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/ Director

Born November 13, 1986

My Story

Born in Kerala, India, in 1986, Bishwas Balan earned a masters degree in mass communication. He has worked in advertising and television, been a film critic and has taught film in colleges. He was assistant director to Berlinale Teddy Award nominee filmmaker Jayan Cherian and Tamil filmmaker Selvaraghavan. Kaaliraathri is debut independent short.

Director Statement

As a filmmaker and scriptwriter, I believe there are two kinds of stories. The ones that you must go in search of – the elusive ones, the ones that offer only glimpses of themselves like faraway mirages, the ones that need to be hunted down to their dens or abysses, and in the trail of which you could lose your way and end up where you started, without a story. The whole exercise requires tremendous amount of patience, perseverance and the ability to stand up to that seemingly invincible colossus of creative frustration. Then, there are the stories that come in search of you – through the cracks of memories, dreams and darkness, through people, places and journeys, and you only need to listen in as they narrate themselves. Kaaliraathri was one such. After yet another night of battling my inner demons and many nightmares, I woke up one morning and wrote the story in one go.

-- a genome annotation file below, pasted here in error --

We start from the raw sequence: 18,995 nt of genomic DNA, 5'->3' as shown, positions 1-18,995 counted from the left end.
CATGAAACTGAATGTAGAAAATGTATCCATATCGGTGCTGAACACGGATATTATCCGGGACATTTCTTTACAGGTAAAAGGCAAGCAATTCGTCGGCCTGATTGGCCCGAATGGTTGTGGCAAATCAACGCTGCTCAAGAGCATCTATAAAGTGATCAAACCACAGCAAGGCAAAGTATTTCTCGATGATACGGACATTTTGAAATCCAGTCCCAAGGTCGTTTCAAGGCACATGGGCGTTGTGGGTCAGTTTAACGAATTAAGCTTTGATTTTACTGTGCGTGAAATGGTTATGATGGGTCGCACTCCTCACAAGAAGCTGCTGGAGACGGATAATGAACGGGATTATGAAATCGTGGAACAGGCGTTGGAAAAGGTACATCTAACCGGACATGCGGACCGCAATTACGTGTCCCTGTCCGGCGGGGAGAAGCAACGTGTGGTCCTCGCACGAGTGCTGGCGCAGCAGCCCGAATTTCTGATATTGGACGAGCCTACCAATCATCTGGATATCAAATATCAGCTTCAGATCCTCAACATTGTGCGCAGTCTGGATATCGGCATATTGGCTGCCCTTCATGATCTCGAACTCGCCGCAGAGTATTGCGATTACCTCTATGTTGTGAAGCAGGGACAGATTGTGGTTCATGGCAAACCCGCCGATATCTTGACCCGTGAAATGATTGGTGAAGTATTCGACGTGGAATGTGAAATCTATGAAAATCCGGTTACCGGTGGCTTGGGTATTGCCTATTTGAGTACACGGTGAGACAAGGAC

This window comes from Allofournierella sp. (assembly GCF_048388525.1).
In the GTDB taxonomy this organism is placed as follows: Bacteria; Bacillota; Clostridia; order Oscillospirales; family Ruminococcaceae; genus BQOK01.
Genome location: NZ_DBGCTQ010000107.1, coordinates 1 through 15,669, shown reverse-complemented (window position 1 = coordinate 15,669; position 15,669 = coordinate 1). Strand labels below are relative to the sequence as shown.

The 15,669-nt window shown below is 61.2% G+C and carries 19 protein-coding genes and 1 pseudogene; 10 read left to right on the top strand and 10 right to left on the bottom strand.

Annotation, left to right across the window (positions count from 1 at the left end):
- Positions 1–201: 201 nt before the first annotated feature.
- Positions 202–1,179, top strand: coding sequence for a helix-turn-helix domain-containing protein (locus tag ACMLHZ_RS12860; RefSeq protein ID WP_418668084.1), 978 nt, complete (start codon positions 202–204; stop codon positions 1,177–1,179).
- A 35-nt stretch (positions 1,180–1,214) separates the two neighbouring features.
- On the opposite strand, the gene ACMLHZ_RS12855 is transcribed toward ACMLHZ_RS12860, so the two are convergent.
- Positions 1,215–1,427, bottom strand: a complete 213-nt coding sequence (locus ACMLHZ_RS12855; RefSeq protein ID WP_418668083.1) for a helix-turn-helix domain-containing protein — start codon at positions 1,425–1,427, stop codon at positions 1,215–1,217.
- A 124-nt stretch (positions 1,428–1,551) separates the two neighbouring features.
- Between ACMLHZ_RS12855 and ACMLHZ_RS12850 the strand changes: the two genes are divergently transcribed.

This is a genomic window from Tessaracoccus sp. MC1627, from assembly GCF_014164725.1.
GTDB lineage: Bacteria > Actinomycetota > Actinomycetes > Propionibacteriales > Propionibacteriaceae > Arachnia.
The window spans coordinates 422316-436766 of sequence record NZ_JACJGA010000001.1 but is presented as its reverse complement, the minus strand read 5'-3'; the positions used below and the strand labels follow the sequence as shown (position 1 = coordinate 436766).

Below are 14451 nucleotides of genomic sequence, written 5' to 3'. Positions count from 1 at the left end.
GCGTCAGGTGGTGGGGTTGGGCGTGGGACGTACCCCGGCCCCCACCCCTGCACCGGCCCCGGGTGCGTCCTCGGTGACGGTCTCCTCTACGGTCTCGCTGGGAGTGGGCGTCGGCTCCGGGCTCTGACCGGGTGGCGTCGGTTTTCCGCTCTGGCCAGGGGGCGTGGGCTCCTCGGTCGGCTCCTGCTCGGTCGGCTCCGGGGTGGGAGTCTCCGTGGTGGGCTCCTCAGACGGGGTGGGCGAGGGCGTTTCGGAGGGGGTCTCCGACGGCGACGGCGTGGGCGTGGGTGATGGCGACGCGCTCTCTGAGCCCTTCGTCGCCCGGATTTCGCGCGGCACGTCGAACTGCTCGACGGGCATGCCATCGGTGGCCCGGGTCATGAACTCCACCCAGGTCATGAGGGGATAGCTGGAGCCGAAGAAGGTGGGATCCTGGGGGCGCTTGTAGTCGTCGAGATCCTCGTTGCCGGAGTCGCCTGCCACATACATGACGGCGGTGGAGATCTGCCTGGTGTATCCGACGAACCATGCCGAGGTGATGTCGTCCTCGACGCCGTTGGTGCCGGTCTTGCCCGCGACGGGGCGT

Fifteen minutes, and I saw my first script smiling right back at me.
Afterwards, I have often wondered how the story and its characters found me. Perhaps the story was forever lurking in the recesses of my mind, beneath memories of growing up in the state of Kerala, known as ‘God’s own country’, the land of vibrant festivals and fascinating myths. Or perhaps it was there all around me, all the time, in the form of everyday injustices against women, which tend to be conveniently brushed under the patriarchal carpet. Perhaps it was part of the innumerable news stories of domestic abuse, rape, sexual harassment, dowry deaths and other crimes against women reported every day in India. Perhaps it was the voice of the multitude of Indian women who were left unheard even as many others found theirs during the #MeToo movement in the country. Or it came from the inescapable irony of watching a people worshipping woman as goddess and placing her on the religious and mythical pedestal, only to deny her equal rights in public and domestic spheres, and to abuse her emotionally and physically behind doors locked by toxic masculinity. Perhaps it was out of sheer horror. The horror that is patriarchy and what it does to millions and millions of women.
In Kaaliraathri (Night of the Kaali), my woman ‘Kaali’, who shares her name with the powerful and fearsome Indian goddess, is mute. But her silence, deafeningly loud.

My Filmography

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My Award

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